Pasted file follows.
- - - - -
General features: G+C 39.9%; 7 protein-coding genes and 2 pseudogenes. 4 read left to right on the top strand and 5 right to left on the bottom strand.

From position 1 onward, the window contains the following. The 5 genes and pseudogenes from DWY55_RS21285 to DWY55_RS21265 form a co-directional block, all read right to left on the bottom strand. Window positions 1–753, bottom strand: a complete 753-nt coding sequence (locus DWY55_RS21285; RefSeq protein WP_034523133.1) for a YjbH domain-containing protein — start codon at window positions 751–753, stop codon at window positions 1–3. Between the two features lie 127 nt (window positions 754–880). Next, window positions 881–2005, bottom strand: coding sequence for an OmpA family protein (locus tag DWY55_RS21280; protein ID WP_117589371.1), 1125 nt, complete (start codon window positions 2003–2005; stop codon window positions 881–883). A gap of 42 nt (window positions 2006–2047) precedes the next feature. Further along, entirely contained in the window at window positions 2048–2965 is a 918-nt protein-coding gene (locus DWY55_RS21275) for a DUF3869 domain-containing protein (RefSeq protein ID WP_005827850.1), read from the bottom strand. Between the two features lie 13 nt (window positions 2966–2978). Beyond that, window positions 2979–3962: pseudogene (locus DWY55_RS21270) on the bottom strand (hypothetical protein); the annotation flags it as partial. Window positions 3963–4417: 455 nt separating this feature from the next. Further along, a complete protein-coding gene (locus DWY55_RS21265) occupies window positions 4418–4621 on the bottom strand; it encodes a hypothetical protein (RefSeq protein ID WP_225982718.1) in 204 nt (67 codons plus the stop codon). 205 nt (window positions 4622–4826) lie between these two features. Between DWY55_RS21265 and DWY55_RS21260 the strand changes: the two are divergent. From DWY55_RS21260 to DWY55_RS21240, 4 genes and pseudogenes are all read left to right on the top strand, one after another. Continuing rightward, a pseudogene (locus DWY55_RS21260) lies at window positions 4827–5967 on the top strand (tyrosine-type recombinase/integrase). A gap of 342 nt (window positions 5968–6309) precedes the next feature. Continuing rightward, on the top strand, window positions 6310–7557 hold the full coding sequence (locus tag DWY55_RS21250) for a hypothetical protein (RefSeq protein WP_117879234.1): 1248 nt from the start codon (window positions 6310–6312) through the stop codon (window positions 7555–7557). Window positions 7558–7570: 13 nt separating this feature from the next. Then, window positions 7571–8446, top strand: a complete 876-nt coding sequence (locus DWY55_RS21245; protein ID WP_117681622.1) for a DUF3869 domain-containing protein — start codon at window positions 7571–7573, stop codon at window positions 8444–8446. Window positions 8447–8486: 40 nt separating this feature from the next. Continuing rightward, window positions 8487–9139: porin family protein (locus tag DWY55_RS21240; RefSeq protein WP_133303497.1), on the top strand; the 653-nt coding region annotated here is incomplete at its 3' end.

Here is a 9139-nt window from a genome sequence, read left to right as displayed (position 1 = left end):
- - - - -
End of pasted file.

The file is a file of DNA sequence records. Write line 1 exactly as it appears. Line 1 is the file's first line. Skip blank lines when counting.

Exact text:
General features: G+C 39.9%; 7 protein-coding genes and 2 pseudogenes. 4 read left to right on the top strand and 5 right to left on the bottom strand.